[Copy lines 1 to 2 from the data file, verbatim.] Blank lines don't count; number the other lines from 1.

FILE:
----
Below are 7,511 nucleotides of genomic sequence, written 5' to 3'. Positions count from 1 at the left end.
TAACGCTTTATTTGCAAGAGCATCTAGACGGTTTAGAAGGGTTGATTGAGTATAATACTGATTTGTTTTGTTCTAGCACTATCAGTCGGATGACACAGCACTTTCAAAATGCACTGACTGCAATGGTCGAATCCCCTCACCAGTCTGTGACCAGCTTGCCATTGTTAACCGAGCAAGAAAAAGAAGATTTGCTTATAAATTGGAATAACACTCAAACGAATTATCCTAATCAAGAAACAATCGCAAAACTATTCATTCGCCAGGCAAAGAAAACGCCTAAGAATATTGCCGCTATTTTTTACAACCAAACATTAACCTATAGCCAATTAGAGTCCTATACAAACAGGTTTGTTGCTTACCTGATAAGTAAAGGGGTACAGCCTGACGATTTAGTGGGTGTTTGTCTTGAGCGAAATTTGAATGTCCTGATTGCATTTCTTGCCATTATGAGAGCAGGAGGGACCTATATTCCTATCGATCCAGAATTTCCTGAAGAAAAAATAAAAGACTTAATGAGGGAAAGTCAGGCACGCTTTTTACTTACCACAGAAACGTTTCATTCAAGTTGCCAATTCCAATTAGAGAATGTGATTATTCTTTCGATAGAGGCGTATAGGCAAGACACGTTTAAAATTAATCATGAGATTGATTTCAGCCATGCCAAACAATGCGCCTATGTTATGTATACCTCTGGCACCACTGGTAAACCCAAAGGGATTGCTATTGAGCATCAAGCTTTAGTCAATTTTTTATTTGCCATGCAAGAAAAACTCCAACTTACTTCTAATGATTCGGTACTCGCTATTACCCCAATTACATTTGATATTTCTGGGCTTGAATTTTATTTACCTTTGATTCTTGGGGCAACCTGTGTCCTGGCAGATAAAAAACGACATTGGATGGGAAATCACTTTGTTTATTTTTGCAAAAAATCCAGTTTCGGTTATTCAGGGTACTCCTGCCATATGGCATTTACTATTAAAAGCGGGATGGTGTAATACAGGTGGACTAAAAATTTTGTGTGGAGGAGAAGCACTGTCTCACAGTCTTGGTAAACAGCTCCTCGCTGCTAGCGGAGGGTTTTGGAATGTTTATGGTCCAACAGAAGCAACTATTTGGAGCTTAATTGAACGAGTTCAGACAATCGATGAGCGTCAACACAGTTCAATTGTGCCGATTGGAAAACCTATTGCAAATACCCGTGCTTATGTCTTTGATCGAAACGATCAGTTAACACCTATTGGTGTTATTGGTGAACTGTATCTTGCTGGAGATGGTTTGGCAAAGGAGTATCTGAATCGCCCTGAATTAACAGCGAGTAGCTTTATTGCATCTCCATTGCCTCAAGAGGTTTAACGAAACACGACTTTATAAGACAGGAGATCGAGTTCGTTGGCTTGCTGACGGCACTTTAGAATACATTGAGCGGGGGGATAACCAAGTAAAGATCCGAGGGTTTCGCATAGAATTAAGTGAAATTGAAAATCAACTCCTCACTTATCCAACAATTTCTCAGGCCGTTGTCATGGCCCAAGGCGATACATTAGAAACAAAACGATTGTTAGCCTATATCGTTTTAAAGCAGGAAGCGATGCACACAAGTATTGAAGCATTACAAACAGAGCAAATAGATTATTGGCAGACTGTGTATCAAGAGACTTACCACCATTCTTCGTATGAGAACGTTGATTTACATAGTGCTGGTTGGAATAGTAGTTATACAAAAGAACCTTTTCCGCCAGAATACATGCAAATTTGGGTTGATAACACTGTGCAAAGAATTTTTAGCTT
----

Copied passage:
Below are 7,511 nucleotides of genomic sequence, written 5' to 3'. Positions count from 1 at the left end.
TAACGCTTTATTTGCAAGAGCATCTAGACGGTTTAGAAGGGTTGATTGAGTATAATACTGATTTGTTTTGTTCTAGCACTATCAGTCGGATGACACAGCACTTTCAAAATGCACTGACTGCAATGGTCGAATCCCCTCACCAGTCTGTGACCAGCTTGCCATTGTTAACCGAGCAAGAAAAAGAAGATTTGCTTATAAATTGGAATAACACTCAAACGAATTATCCTAATCAAGAAACAATCGCAAAACTATTCATTCGCCAGGCAAAGAAAACGCCTAAGAATATTGCCGCTATTTTTTACAACCAAACATTAACCTATAGCCAATTAGAGTCCTATACAAACAGGTTTGTTGCTTACCTGATAAGTAAAGGGGTACAGCCTGACGATTTAGTGGGTGTTTGTCTTGAGCGAAATTTGAATGTCCTGATTGCATTTCTTGCCATTATGAGAGCAGGAGGGACCTATATTCCTATCGATCCAGAATTTCCTGAAGAAAAAATAAAAGACTTAATGAGGGAAAGTCAGGCACGCTTTTTACTTACCACAGAAACGTTTCATTCAAGTTGCCAATTCCAATTAGAGAATGTGATTATTCTTTCGATAGAGGCGTATAGGCAAGACACGTTTAAAATTAATCATGAGATTGATTTCAGCCATGCCAAACAATGCGCCTATGTTATGTATACCTCTGGCACCACTGGTAAACCCAAAGGGATTGCTATTGAGCATCAAGCTTTAGTCAATTTTTTATTTGCCATGCAAGAAAAACTCCAACTTACTTCTAATGATTCGGTACTCGCTATTACCCCAATTACATTTGATATTTCTGGGCTTGAATTTTATTTACCTTTGATTCTTGGGGCAACCTGTGTCCTGGCAGATAAAAAACGACATTGGATGGGAAATCACTTTGTTTATTTTTGCAAAAAATCCAGTTTCGGTTATTCAGGGTACTCCTGCCATATGGCATTTACTATTAAAAGCGGGATGGTGTAATACAGGTGGACTAAAAATTTTGTGTGGAGGAGAAGCACTGTCTCACAGTCTTGGTAAACAGCTCCTCGCTGCTAGCGGAGGGTTTTGGAATGTTTATGGTCCAACAGAAGCAACTATTTGGAGCTTAATTGAACGAGTTCAGACAATCGATGAGCGTCAACACAGTTCAATTGTGCCGATTGGAAAACCTATTGCAAATACCCGTGCTTATGTCTTTGATCGAAACGATCAGTTAACACCTATTGGTGTTATTGGTGAACTGTATCTTGCTGGAGATGGTTTGGCAAAGGAGTATCTGAATCGCCCTGAATTAACAGCGAGTAGCTTTATTGCATCTCCATTGCCTCAAGAGGTTTAACGAAACACGACTTTATAAGACAGGAGATCGAGTTCGTTGGCTTGCTGACGGCACTTTAGAATACATTGAGCGGGGGGATAACCAAGTAAAGATCCGAGGGTTTCGCATAGAATTAAGTGAAATTGAAAATCAACTCCTCACTTATCCAACAATTTCTCAGGCCGTTGTCATGGCCCAAGGCGATACATTAGAAACAAAACGATTGTTAGCCTATATCGTTTTAAAGCAGGAAGCGATGCACACAAGTATTGAAGCATTACAAACAGAGCAAATAGATTATTGGCAGACTGTGTATCAAGAGACTTACCACCATTCTTCGTATGAGAACGTTGATTTACATAGTGCTGGTTGGAATAGTAGTTATACAAAAGAACCTTTTCCGCCAGAATACATGCAAATTTGGGTTGATAACACTGTGCAAAGAATTTTTAGCTT